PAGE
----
Jeanette: It was a pretty busy place.
Mary: Oh yes, he always had people there. And he had a man working there all the time.
Jeanette: Yes, He had Edwin Severance. He did the mechanical work. Duncan MacLeod worked there for a little while (waiting on customers).
Mary: Duncan Murdock Dan, I remember him being there.
Mary: We called him Duncan Murdock Dan because there were so many people with the same names.
Jeanette: Yes. We used to call people by their parent’s name. Murdock Dan was his father.
Mary: Here it was Martin D. So, it was Bernard Martin D. or John Alex Martin D. Well, the children here, their cousins in Sydney thought their last name was Martin D. They would send Christmas cards to Catherine Martin D, Estell Martin D and the mailman knew exactly who that was. Laughter.
The Dutchman and the wooden shoes
Jeanette: Do you remember anyone who sold wooden shoes out there (in Stirling)
Mary: No. There were no Dutch people out there.
Jeanette Apparently, there was a Dutch family just as you pass Morrison’ store, going to Framboise, from Stirling. There were three houses there and one of them was a Dutch family who sold wooden shoes (see photo of wooden shoes in photo section). A few people remember him, but they don’t know what his name was.
Mary: Well there was a Dutchman up the road here. He wore the wooden shoes. His children didn’t wear them, but you should have heard him dancing with them on.
Jeanette: He was up the Loch Lomond -Salmon River Road?
Jeanette: Maybe that was him.
Mary: Well, it could have been him and he bought a farm afterwards. See when the mine closed he would have to find some place else to live.
Jeanette: Do you remember what their names were?
Jeanette: I remember the Pronks. I wonder if that was him.
Note Mystery solved - Walter Martell, Grand Greve, advised me Jan 20/20 that the Dutch family 's name was Devriendt. They had three sons with whom Walter was friends with.
Where people lived from the mine heading from Stirling to Barker’s Corner (aka Four Corners).
Jeanette: I am going to show you a map with the name of people who lived on the Stirling Road from the Mine Road down to the four corners.
Mary: Well we just lived at the four corners.
Jeanette: Right in that little hollow there (heading to North Framboise)?
Mary: That’s where we lived. There were three families there. There were MacIsaac’s, MacKenzie’s and ourselves. We were in the centre.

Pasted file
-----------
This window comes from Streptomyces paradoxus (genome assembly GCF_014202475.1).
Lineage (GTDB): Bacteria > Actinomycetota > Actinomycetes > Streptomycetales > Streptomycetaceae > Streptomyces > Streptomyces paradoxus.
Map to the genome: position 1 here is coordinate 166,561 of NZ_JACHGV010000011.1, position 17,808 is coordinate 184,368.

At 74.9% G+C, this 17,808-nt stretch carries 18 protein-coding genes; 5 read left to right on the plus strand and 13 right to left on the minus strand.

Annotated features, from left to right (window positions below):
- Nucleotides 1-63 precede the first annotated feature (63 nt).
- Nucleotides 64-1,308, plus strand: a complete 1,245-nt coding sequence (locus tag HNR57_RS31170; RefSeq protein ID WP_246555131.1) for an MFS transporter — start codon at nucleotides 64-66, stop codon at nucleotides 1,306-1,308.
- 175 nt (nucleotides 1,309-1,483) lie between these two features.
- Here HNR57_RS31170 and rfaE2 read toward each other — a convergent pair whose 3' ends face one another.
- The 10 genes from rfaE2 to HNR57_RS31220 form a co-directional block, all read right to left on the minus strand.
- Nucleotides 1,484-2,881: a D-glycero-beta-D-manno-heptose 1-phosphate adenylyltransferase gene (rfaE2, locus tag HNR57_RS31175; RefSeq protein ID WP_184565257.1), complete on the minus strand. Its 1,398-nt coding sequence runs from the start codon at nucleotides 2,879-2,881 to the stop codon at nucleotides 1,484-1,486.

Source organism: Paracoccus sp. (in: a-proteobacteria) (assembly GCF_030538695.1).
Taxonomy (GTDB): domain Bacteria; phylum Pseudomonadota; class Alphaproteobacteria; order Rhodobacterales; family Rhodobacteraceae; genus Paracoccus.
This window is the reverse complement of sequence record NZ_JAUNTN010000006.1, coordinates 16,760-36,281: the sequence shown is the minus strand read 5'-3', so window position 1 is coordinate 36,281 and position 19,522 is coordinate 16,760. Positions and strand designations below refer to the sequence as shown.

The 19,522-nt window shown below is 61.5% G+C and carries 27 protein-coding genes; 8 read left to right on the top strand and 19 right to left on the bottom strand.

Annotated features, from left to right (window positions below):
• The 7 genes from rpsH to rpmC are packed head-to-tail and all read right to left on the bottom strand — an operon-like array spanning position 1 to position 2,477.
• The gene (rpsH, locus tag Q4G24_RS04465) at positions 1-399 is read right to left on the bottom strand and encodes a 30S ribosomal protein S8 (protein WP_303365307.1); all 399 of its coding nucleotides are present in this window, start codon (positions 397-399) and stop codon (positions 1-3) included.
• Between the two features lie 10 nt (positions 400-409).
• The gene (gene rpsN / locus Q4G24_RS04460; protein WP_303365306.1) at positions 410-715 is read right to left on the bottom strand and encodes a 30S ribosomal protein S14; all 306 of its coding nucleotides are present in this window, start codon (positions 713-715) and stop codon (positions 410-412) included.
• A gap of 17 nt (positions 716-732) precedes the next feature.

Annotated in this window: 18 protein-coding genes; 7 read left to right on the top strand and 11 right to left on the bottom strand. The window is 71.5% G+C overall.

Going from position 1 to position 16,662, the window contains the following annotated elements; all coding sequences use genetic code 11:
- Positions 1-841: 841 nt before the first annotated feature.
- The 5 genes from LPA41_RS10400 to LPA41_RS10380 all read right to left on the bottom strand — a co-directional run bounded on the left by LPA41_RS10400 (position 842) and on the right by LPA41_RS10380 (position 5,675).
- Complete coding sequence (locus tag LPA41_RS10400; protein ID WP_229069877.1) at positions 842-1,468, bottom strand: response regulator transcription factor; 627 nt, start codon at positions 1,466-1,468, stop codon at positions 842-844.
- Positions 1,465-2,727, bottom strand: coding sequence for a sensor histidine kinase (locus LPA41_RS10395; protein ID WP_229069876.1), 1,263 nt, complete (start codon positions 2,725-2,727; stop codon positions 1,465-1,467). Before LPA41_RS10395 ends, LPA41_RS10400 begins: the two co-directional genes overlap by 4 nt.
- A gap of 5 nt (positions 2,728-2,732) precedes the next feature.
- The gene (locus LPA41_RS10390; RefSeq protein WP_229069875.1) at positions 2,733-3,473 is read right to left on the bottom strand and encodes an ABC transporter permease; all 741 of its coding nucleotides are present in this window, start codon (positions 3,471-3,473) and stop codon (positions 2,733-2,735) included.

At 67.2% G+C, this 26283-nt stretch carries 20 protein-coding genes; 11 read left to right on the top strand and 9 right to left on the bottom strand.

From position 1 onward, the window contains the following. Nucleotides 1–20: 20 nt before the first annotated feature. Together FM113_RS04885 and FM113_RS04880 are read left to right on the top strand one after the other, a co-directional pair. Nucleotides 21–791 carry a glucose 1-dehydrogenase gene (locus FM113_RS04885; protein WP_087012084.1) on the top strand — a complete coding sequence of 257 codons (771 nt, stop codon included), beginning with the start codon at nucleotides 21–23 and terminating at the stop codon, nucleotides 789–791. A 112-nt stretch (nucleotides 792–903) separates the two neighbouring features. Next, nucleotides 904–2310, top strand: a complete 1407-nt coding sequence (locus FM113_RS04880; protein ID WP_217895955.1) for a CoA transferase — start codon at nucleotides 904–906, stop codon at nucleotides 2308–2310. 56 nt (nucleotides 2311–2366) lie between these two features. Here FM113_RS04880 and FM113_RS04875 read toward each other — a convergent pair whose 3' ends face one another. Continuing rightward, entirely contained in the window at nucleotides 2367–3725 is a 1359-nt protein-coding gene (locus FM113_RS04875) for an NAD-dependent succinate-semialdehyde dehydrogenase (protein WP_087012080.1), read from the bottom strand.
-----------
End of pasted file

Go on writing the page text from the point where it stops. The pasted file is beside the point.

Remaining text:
Jeanette: MacIsaac’s. I heard that name mentioned.
Mary: Danny MacIsaac.
Jeanette: Where would he be from?
Mary: He was from Antigonish. He was an Electrician.
Mary: And MacKenzie was a Mechanic. And Vie was MacKenzie’s wife.
Jeanette: Where were they from?
Mary: I couldn’t say for sure.
Jeanette: Do you think Christmas Island, up that way?
Mary: I don’t know. I couldn’t say exactly.
Mary: Danny MacIsaac was on this side of us.
Jeanette: The left side?
Mary: Yes. And MacKenzie was on the right side. On the same side of the road.
Mary: Do you remember Johnny MacAskill, He lived down the road a bit?
Jeanette: Do mean like Johnny and Flo?
Mary: No. He didn’t have any family. He was married to one of the MacLeod girls – Catherine (Mary Ann (Red John’s) sister).
Jeanette: Oh, yes.
Where Mary and Bernard lived
Mary: I think they used to call where we were – Sleepy Hollow.
Jeanette: And you said you were in between the MacKenzies and the MacIsaacs.
Mary: We were in the centre and Dan MacIsaac was down here (on their right) and MacKenzie was up there (on their left).
Jeanette: OK, before you got up to the top of the hill, there.
Mary: We were all on a little – I’m sure we were all on an acre of land. Well now, Bessie’s boy owns that.
Jeanette: Yes, Douglas.
Jeanette: So was that Bessie’s property and you rented or leased it?
Mary: We just bought the cottage. It was a two-bedroom cottage. There was a little living room and a large kitchen. And it was just two bedrooms. There was running water but no bathroom because there were no bathrooms up there.
Jeanette: So, there was a hand pump.
Jeanette: So, where did the house come from?
Mary: Charlie- whatever his (last) name was - built the house because he was a manager. He wasn’t the Mine Manager, but he had a big job there. He built that house for himself and his wife. I don’t think his children came there.
Jeanette: So, what happened to him. Did he leave the mine?
Mary: He left the mine and he went further on. He got a better job and he went to Pine River or somewhere else, like he followed the company.
Jeanette: You would be there in the 50’s and he’d be gone by then?
Mary: He was there. My husband bought the place from him, but he was gone then. He was from Guysborough. His people were from Guysborough.
Jeanette: Charlie from Guysborough. I wonder what his last name would be. Maybe we’ll find out who he is one day. Note I think this man may have been Charlie MacDougall
Jeanette: Now the people on either side of you (The MacIsaacs and the MacKenzies), was there a house there or did they build their house.
Mary: I think they built their own place. I’m not sure. Or else they were some that were there from the 30’s.
Jeanette: Now the other two houses, they were older right? They weren’t brand new.
Mary: No. They were older.
Jeanette: But yours was?
Mary: It was recent
Jeanette: Like in the late 40’s.
Mary: I don’t know if his wife spent a lot of time there either. She was a baker in a store. That’s when they baked by hand – before they had mixers and she’d mix the cakes with her hands.
Jeanette: But she didn’t work in the stores in Stirling?
Jeanette: That was another place.
Mary: Yes. I don’t remember seeing her, but I remember them telling me about her. Well, they were gone before we went there. We had their house.
Jeanette: So, they were gone, did Bernard start working there before you moved up there?
Mary: Oh Yes, three or four years.
Jeanette: So, he stayed in the bunkhouse?
Mary: No. He stayed with Catherine and John Alex MacAskill (North Framboise).
Jeanette: Then there was John Martell and his wife. They were from L’Ardoise. Do you remember them John L.
Mary. They lived up on the highway
Jeanette: (Showing the map). This is the main road.
Mary: That’s where they lived.
Jeanette: And there was Roddie John Alex MacLeod
Mary: He lived up there too I think.